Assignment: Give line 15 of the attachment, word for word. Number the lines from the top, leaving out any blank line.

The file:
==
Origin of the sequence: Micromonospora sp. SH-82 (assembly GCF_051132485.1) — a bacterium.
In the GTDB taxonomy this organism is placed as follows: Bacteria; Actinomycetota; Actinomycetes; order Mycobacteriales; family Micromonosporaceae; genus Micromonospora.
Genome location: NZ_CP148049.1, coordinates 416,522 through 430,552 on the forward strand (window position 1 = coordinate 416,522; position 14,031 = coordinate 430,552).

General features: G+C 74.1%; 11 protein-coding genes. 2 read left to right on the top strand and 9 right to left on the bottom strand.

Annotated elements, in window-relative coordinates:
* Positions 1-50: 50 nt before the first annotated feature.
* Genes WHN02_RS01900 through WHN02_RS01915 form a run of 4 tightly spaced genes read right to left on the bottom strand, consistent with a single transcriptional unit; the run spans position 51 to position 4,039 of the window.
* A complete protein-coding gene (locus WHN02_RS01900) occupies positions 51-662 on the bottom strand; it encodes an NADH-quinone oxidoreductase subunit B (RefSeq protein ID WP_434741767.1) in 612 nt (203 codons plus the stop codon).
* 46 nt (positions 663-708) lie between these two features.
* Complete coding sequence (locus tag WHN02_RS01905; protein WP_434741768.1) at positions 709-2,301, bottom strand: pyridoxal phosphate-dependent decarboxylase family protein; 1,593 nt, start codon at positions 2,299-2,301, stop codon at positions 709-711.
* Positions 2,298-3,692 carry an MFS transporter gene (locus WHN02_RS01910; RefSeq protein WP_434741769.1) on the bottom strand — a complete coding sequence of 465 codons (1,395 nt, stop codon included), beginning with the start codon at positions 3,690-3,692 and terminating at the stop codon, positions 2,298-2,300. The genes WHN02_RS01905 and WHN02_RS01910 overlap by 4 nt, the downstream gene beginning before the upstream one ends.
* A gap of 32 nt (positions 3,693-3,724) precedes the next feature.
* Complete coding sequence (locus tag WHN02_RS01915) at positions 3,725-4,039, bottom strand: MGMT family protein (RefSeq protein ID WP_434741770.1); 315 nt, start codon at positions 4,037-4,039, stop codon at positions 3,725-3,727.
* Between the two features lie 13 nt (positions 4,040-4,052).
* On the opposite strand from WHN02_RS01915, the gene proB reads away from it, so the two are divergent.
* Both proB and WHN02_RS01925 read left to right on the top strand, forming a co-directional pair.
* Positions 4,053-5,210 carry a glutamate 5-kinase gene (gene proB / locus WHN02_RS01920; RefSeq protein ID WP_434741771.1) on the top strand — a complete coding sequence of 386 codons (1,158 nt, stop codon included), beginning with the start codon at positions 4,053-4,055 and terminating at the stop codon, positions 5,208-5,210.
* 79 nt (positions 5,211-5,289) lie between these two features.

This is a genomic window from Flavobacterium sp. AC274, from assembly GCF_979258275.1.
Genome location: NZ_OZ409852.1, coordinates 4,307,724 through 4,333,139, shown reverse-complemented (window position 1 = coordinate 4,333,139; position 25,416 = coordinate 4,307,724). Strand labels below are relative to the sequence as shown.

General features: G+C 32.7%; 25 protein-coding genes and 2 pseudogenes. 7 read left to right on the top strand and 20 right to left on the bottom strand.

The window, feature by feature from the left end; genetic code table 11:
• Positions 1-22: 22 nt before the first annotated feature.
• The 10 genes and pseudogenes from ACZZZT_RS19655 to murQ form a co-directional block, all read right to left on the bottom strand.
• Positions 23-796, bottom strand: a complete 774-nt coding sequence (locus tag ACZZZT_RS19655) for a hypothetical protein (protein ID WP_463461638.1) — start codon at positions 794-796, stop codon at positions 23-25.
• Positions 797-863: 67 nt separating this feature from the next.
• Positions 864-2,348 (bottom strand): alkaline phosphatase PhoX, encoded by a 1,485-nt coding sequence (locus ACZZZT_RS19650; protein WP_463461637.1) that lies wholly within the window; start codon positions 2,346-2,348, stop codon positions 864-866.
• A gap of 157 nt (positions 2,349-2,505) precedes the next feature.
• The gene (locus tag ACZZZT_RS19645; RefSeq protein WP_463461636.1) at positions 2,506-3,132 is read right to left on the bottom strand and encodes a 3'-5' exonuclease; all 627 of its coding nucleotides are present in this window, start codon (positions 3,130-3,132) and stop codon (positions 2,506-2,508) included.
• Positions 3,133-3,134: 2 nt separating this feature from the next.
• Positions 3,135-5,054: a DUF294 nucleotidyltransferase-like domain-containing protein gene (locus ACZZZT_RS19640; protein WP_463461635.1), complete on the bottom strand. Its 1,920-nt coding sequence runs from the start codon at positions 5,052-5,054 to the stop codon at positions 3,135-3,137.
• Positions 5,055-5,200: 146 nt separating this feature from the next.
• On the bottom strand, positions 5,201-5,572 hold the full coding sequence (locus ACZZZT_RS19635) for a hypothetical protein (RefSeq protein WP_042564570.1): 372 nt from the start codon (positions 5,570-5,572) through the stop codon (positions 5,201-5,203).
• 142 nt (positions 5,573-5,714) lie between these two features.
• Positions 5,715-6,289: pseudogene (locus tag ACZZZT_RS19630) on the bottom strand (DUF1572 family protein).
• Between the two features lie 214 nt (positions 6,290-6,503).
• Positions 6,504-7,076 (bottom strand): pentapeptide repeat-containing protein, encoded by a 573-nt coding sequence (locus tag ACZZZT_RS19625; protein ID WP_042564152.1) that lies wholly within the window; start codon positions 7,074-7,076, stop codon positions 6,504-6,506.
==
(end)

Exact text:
* On the opposite strand from WHN02_RS01915, the gene proB reads away from it, so the two are divergent.